WSAI in Cincinnati spent a few weeks late in the summer of our nation’s Bicentennial trying to break Paul Davis’s lead single from his album Southern Tracks and Fantasies. I confess that all I picked up at the time was the beginning of the chorus, “Superstar, I want to thank you for what you are,” somehow not realizing it was all about showing appreciation to four rock luminaries of the day (I like it now plenty, but seriously, what’s up with telling Linda Ronstadt that she’s “lookin’ thinner than (she) used to be”?). My recollection is that WSAI had already dropped “Superstar” by the time it made AT40 in September. This was its third and final week on the show, at its peak position of #35.
So I’d also missed Davis’s line, “On your six ninety-eight, Lord, you sound so great,” not that I would necessarily have recognized the number as the then-suggested list price for a vinyl LP. But hearing the song again this week got me wondering just how long this lyric reflected reality. I couldn’t think of any phrase to enter in Google that gave me any dope on the history of LP prices; then I remembered that album prices were included on Billboard‘s Top LPs chart for a good while. After a little digging around the archives at worldradiohistory.com, I have a few things to report, in case anyone cares.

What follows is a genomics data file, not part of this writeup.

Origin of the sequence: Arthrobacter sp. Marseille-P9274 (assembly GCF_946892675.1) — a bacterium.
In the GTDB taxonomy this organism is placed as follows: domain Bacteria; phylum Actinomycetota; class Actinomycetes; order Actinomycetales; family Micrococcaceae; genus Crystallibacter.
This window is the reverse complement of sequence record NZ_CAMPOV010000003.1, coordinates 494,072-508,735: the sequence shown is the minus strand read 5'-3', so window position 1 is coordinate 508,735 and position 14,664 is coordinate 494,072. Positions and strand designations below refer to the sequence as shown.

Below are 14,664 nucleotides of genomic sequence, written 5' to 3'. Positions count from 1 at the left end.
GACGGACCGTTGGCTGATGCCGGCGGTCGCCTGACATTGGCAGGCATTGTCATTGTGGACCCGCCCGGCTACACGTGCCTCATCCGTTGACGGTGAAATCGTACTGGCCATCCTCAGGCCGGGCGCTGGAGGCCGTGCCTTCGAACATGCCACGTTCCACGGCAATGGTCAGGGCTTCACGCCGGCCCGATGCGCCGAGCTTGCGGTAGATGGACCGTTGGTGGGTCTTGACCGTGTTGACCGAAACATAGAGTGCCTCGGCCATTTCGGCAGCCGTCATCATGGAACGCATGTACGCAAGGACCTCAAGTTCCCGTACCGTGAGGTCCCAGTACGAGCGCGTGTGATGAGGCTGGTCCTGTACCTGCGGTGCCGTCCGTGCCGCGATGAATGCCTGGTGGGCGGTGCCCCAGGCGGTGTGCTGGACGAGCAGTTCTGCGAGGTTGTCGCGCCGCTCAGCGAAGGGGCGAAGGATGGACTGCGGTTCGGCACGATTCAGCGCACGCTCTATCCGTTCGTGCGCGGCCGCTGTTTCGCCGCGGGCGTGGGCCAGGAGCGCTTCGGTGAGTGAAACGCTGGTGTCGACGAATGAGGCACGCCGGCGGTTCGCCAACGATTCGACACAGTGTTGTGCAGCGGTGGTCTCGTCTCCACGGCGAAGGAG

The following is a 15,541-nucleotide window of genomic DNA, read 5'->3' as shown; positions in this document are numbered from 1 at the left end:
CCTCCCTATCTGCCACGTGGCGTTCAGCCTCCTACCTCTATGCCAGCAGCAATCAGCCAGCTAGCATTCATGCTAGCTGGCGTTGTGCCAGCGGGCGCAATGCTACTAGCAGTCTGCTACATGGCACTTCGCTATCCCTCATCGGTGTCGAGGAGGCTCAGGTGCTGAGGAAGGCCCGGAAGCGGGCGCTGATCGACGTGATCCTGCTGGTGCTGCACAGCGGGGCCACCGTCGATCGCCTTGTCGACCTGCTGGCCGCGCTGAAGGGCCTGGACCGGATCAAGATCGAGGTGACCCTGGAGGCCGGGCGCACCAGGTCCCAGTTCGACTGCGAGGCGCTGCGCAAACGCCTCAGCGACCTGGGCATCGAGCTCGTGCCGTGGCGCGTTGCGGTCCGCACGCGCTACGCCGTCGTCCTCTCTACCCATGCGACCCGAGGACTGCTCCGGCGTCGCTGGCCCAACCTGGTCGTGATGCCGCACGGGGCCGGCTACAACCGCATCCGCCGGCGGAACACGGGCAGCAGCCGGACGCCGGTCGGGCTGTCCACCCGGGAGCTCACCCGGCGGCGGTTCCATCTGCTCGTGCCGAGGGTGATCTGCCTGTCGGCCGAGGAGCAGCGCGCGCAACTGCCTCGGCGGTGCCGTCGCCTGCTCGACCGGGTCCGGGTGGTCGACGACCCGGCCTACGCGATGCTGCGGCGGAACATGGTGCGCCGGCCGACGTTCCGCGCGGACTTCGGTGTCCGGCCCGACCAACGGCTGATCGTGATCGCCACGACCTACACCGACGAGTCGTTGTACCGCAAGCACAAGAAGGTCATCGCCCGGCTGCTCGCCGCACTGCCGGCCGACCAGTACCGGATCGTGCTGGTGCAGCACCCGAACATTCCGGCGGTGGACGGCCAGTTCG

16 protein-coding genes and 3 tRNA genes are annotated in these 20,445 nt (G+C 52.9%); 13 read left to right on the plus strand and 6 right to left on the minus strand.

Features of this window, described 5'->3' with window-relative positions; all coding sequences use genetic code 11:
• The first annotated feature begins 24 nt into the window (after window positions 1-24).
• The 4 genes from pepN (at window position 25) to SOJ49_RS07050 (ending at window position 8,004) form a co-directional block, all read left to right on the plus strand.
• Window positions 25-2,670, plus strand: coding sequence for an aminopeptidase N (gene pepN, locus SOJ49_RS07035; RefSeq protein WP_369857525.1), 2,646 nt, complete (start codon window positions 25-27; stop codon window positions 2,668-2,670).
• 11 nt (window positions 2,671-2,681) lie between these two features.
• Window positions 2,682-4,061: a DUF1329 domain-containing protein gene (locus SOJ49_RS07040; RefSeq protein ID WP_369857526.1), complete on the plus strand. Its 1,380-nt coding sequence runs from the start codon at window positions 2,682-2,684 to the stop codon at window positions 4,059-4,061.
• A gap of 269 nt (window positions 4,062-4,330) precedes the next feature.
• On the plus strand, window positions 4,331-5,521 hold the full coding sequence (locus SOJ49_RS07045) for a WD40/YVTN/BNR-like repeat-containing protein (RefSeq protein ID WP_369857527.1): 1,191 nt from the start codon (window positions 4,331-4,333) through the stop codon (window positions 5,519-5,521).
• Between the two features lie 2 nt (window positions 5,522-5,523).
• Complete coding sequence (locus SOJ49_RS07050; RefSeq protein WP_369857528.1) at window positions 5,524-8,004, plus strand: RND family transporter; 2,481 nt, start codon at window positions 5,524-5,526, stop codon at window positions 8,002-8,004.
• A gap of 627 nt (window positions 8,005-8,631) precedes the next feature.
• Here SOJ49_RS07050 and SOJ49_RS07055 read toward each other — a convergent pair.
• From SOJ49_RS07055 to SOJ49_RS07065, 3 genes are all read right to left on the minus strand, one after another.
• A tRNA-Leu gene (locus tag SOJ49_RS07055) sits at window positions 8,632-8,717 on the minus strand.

Billboard began showing suggested list prices in the 2/17/73 issue. I chose to look at the LP charts from the first week of July, about the time of year that “Superstar” was released, between 1973 and 1988. That’s essentially up to the end of the Classic Casey era (though there’s another reason to consider that as a cutoff date, as we’ll see). To keep things simple, I’m focusing only on the albums in the Top 10.
Some notes and thoughts: –The “no list price” in 1974 was Rick Wakeman’s Journey to the Centre of the Earth. –In 1976, cassettes and 8-tracks are listed at $7.98. Thereafter, prices match for the three formats. –Sitting at #6 in 1981 was Hard Promises. Just a week earlier, on the 6/27/81 show, Casey told one of my favorite stories, about Petty’s resistance to listing his new album at $9.98, going so far as to threaten to re-title it as The Tom Petty and the Heartbreakers’ $8.98 Album if MCA gave it the higher price. (Hat tip to the Soft Rock Kid for reminding me of the exact ‘alternative’ title). Hard Promises is indeed listed at $8.98 (so were subsequent TP albums), but I’m guessing that the growth in the “no list” column through the first half of the 80s was not-so-secretly about pushing $9.98 titles. –The Human League’s Dare is the $6.98 LP in 1982. —Genesis and 90125 are the first legit $9.98 titles I see, on the 1984 chart, already well off their peaks from earlier in the year. –All of the Top 5 in 1987 were listed at $9.98 (Whitney, U2, the Crüe, Whitesnake, and Heart).